When the Living City Initiative was first announced over two years ago it was restricted to Georgian era buildings. But after consulting with local authority officials and Waterford Civic Trust, Deputy John Deasy lobbied to have it modified to include all pre-1914 properties.
“This has been a tortuous process, with the scheme held up by the European Commission. Getting State Aid clearance has required some minor changes but generally speaking the concept is pretty much intact.”
He expects Finance Minister Michael Noonan to sign the commencement order next month. Waterford City and County Council submitted its recommended designated areas some time ago and these have been weighed up by the Department and Revenue.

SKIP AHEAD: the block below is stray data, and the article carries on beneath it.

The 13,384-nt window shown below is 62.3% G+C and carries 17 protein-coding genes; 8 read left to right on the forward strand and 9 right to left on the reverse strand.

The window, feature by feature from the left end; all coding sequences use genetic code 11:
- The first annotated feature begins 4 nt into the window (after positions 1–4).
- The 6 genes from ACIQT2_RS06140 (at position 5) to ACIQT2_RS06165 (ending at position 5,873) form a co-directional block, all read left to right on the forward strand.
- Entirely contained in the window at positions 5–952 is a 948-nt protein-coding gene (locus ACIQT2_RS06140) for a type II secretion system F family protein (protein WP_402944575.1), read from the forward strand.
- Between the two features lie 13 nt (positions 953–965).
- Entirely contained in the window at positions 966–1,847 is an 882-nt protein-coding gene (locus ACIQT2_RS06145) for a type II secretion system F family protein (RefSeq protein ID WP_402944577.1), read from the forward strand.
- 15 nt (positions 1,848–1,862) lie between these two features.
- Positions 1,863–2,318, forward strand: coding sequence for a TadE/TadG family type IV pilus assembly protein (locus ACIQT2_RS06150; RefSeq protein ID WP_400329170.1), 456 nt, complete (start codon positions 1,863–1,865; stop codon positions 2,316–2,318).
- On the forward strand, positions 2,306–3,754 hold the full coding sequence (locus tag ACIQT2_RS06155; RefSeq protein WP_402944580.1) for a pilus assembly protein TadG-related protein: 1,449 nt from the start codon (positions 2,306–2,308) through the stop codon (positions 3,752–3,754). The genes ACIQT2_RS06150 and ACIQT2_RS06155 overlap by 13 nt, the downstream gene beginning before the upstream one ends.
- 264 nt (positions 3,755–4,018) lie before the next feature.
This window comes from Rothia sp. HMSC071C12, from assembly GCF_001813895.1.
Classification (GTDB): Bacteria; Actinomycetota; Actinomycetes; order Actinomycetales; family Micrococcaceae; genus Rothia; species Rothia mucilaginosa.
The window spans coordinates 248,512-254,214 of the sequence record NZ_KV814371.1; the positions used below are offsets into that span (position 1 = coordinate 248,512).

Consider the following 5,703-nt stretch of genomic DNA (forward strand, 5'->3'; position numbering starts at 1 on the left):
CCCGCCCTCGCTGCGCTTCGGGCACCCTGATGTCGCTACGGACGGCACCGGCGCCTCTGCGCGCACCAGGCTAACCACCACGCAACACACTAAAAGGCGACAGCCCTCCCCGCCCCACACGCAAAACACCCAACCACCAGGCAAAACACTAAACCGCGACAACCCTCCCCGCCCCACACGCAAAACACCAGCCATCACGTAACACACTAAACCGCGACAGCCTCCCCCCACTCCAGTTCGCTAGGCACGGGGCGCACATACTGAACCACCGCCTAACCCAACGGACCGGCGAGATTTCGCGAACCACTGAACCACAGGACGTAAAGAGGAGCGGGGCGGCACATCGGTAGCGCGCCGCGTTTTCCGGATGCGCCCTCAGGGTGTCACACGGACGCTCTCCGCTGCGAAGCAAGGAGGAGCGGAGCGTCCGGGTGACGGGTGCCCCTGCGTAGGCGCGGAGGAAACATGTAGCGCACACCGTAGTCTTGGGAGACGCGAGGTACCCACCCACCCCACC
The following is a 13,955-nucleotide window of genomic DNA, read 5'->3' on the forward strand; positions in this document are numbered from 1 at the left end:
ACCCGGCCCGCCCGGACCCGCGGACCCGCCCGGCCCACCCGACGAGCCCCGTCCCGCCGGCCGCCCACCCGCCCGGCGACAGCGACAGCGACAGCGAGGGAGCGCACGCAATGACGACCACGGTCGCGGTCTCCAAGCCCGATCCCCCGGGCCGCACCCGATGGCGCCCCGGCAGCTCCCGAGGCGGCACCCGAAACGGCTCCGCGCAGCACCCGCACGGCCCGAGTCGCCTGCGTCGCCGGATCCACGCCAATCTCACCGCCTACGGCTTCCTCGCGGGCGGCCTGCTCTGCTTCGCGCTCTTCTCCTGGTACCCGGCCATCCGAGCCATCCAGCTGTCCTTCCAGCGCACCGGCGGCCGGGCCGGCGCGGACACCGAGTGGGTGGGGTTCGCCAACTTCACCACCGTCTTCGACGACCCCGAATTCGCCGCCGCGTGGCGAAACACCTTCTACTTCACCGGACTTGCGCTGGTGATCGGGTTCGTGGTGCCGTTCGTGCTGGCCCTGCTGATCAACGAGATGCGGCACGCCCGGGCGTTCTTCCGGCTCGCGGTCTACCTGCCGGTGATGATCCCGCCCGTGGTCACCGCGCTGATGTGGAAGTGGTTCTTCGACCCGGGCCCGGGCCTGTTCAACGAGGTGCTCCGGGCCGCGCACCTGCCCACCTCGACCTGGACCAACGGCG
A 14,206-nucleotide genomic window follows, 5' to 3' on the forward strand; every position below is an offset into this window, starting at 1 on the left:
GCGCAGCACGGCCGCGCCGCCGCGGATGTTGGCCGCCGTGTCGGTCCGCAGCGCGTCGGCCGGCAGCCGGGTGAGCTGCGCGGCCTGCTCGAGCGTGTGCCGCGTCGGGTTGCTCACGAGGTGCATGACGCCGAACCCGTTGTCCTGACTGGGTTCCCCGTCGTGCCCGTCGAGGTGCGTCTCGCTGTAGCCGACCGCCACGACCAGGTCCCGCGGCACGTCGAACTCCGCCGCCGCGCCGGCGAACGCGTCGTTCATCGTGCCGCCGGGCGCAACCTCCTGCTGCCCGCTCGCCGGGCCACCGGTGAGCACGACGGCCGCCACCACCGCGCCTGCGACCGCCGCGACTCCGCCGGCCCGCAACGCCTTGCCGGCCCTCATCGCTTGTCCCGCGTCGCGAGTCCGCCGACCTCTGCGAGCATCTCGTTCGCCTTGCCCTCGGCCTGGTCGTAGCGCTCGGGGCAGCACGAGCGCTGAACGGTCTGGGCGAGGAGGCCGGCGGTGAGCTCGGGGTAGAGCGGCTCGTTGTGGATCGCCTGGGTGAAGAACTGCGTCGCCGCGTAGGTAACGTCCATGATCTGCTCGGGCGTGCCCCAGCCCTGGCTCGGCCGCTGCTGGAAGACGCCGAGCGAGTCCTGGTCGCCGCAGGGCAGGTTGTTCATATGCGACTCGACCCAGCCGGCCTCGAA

The residential element of the scheme, which is expected to have a much bigger take-up in Waterford, will allow eligible home owners to claim reliefs for the entire cost of refurbishment works, spread against income over 10 years.
Meanwhile, commercial owner-occupiers will be able to claim tax reliefs (capped at €200,000) for refurbishment works on business premises, written off over a seven-year period.
Depending on the final designation, it’s understood that a significant number of residential properties in Waterford could qualify.
Deputy Deasy says the fact that this scheme will also operate in Cork and Kilkenny means it has the potential to create substantial work for local tradespeople in the construction/conservation sector.
“If the take-up is anywhere as good as the Home Renovation Incentive Scheme, which only meant reclaiming the VAT back, then it should be a useful initiative.”